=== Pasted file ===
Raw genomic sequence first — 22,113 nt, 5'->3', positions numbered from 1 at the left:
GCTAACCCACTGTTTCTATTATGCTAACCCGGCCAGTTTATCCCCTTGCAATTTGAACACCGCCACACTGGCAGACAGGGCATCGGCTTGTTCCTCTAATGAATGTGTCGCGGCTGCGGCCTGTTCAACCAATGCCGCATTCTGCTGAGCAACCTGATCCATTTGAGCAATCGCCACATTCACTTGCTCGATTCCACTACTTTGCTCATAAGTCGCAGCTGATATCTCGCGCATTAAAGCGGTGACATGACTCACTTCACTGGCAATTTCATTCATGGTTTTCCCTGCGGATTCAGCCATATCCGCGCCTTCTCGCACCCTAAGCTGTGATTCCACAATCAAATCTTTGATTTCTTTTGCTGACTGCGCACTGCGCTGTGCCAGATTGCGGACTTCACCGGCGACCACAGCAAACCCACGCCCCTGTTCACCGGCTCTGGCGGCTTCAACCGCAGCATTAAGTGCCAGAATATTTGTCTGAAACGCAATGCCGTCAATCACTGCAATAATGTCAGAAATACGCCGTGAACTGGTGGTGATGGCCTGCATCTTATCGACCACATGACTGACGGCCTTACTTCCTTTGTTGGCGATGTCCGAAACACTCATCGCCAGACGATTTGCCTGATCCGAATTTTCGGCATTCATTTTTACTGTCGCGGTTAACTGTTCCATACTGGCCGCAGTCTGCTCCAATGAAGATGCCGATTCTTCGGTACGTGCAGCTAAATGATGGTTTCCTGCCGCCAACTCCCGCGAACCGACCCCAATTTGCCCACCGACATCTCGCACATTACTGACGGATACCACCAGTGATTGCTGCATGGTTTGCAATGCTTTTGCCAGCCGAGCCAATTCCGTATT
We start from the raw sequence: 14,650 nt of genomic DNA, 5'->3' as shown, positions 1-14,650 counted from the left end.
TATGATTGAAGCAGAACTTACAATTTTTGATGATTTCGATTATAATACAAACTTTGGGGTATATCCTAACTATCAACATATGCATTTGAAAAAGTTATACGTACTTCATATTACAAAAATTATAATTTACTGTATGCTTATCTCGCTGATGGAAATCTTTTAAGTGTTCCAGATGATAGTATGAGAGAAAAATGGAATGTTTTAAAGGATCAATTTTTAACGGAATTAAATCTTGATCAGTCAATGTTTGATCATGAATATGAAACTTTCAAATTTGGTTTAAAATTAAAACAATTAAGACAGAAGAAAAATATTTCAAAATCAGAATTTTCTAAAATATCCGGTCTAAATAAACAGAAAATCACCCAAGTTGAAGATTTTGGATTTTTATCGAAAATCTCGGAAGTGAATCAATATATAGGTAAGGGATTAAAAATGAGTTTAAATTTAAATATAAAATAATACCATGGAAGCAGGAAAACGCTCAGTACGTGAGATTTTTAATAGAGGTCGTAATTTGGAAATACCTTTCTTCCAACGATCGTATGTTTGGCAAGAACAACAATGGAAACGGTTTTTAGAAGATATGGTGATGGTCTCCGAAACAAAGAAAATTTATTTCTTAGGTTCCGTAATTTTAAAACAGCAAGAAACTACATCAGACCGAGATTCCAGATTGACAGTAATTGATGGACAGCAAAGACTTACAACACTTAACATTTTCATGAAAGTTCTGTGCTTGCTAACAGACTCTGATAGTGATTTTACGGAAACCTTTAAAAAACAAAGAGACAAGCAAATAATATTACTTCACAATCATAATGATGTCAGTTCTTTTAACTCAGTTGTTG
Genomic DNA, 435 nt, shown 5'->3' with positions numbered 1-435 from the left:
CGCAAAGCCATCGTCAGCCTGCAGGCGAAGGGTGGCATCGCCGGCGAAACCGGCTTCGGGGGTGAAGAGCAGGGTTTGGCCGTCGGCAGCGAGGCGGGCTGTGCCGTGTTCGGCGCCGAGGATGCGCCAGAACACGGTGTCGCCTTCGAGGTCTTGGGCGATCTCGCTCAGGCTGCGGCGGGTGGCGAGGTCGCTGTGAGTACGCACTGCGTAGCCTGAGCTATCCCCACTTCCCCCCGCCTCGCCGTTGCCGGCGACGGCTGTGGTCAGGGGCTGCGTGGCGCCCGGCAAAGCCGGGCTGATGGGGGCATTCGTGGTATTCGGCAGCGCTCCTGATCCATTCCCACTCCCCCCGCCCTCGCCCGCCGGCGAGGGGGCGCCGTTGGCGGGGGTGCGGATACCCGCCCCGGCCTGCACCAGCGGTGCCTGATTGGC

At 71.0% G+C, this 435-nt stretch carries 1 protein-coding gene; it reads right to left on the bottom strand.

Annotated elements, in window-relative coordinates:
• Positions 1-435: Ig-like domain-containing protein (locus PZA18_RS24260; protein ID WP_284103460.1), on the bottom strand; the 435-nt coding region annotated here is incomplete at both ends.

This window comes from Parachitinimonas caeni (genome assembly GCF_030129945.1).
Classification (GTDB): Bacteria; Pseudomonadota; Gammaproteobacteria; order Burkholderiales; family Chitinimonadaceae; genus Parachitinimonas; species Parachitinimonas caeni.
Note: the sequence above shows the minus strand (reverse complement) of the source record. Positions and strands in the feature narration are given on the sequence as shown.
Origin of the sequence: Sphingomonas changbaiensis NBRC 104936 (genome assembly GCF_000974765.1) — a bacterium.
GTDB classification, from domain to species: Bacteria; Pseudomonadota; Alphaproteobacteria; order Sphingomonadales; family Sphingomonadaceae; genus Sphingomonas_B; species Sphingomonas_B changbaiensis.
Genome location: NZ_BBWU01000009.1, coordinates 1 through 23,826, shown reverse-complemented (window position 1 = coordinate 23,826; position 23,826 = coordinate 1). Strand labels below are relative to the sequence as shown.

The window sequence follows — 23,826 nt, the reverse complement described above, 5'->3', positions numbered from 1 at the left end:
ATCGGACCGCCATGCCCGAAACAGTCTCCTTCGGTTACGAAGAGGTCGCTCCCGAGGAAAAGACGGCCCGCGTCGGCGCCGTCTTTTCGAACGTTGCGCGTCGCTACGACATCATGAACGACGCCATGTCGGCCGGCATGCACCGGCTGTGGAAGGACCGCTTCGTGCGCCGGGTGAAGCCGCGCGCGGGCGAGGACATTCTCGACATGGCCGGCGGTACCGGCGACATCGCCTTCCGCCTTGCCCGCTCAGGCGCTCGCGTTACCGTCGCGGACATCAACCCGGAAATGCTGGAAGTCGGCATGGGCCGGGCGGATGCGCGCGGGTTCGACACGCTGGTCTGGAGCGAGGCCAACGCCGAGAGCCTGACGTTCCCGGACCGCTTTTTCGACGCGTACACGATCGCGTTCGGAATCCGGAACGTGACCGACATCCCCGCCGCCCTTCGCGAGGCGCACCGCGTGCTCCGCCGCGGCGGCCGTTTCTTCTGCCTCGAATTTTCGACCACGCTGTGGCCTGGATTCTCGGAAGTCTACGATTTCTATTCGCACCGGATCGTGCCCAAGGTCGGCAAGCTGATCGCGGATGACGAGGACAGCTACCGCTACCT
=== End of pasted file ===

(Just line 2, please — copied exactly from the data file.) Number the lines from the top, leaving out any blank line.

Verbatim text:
GCTAACCCACTGTTTCTATTATGCTAACCCGGCCAGTTTATCCCCTTGCAATTTGAACACCGCCACACTGGCAGACAGGGCATCGGCTTGTTCCTCTAATGAATGTGTCGCGGCTGCGGCCTGTTCAACCAATGCCGCATTCTGCTGAGCAACCTGATCCATTTGAGCAATCGCCACATTCACTTGCTCGATTCCACTACTTTGCTCATAAGTCGCAGCTGATATCTCGCGCATTAAAGCGGTGACATGACTCACTTCACTGGCAATTTCATTCATGGTTTTCCCTGCGGATTCAGCCATATCCGCGCCTTCTCGCACCCTAAGCTGTGATTCCACAATCAAATCTTTGATTTCTTTTGCTGACTGCGCACTGCGCTGTGCCAGATTGCGGACTTCACCGGCGACCACAGCAAACCCACGCCCCTGTTCACCGGCTCTGGCGGCTTCAACCGCAGCATTAAGTGCCAGAATATTTGTCTGAAACGCAATGCCGTCAATCACTGCAATAATGTCAGAAATACGCCGTGAACTGGTGGTGATGGCCTGCATCTTATCGACCACATGACTGACGGCCTTACTTCCTTTGTTGGCGATGTCCGAAACACTCATCGCCAGACGATTTGCCTGATCCGAATTTTCGGCATTCATTTTTACTGTCGCGGTTAACTGTTCCATACTGGCCGCAGTCTGCTCCAATGAAGATGCCGATTCTTCGGTACGTGCAGCTAAATGATGGTTTCCTGCCGCCAACTCCCGCGAACCGACCCCAATTTGCCCACCGACATCTCGCACATTACTGACGGATACCACCAGTGATTGCTGCATGGTTTGCAATGCTTTTGCCAGCCGAGCCAATTCCGTATT